What are Electronic Health Records & Why are They Good for You?


A Bend-based business formed in 2006 by the Central Oregon Independent Practice Association is right in the middle of a nationwide effort to improve the country’s health care delivery system
Central Oregon Electronic Medical Records (COEMR) was formed in February 2006 by Central Oregon Independent Practice Association (COIPA), an Oregon IPA of 600 members spanning nearly 40,000 geographic miles. COEMR was formed by COIPA to aid physicians in training, support, and installation of practice management and electronic medical records in COIPA member offices.

“Our goal is to improve the effectiveness and efficiency of the health care delivery system by establishing a network of Electronic Health Record users. This will allow area physicians to better serve patients through more coordinated care,” said Bob Cone, president  & CEO of Central Oregon Electronic Medical Records, Inc.

An Electronic Health Record (EHR) is an electronic version of a patient’s medical history that is maintained by the provider over time, and may include all of the key administrative clinical data relevant to that persons care under a particular provider, including demographics, progress notes, problems, medications, vital signs, past medical history, immunizations, laboratory data and radiology reports   The EHR automates access to information and has the potential to streamline the clinician’s workflow.

The EHR also has the ability to support other care-related activities directly or indirectly through various interfaces, including evidence-based decision support, quality management, and outcomes reporting.

EHRs are the next step in the continued progress of healthcare that can strengthen the relationship between patients and clinicians.  The data, and the timeliness and availability of it, will enable providers to make a patient’s health information available when and where it is needed –not locked away in one office or another.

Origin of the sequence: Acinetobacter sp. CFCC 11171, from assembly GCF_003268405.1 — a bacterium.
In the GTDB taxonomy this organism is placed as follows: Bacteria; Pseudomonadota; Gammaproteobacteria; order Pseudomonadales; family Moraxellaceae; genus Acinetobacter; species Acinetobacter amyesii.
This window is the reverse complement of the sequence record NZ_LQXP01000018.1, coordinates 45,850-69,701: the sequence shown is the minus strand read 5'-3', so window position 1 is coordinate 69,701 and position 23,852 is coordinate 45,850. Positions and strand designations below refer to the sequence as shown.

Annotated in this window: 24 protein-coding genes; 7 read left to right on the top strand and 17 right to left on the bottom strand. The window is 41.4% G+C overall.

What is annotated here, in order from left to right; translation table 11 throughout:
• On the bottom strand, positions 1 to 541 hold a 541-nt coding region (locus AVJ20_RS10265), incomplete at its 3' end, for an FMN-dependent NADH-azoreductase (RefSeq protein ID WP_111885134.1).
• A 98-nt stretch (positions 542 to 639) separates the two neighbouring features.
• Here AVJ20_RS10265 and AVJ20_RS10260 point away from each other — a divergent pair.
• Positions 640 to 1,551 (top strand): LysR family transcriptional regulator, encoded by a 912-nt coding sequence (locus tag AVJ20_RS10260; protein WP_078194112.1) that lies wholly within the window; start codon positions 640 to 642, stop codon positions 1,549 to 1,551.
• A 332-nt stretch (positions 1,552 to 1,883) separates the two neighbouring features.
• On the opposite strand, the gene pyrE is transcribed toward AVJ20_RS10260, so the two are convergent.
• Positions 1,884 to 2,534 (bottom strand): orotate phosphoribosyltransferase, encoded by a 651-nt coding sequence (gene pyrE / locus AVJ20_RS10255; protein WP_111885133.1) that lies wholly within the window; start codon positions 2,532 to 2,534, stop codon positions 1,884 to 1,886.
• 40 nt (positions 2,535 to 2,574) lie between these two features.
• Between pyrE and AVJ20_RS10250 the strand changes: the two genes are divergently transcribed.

They can bring a patient’s total health information together in one place, and always be current – clinicians need not worry about not knowing the drugs or treatments prescribed by another provider, so care is better coordinated.

EHRs  improve patient and provider convenience – patients can have their prescriptions ordered and ready even before they leave the provider’s office, and insurance claims can be filed immediately from the provider’s office.

EHRs can also support better follow-up information for patients – for example, after a clinical visit or hospital stay, instructions and information for the patient can be effortlessly provided; and reminders for other follow-up care can be sent easily or even automatically to the patient.

They can link information with patient computers to point to additional resources – patients can be more informed and involved as EHRs are used to help identify additional web resources.

EHRs don’t just “contain” or transmit information, they also compute with it – for example, a qualified EHR will not merely contain a record of a patient’s medications or allergies, it will also automatically check for problems whenever a new medication is prescribed and alert the clinician to potential conflicts.

Next time you visit your physician ask him or her if they have gone ‘digital.’


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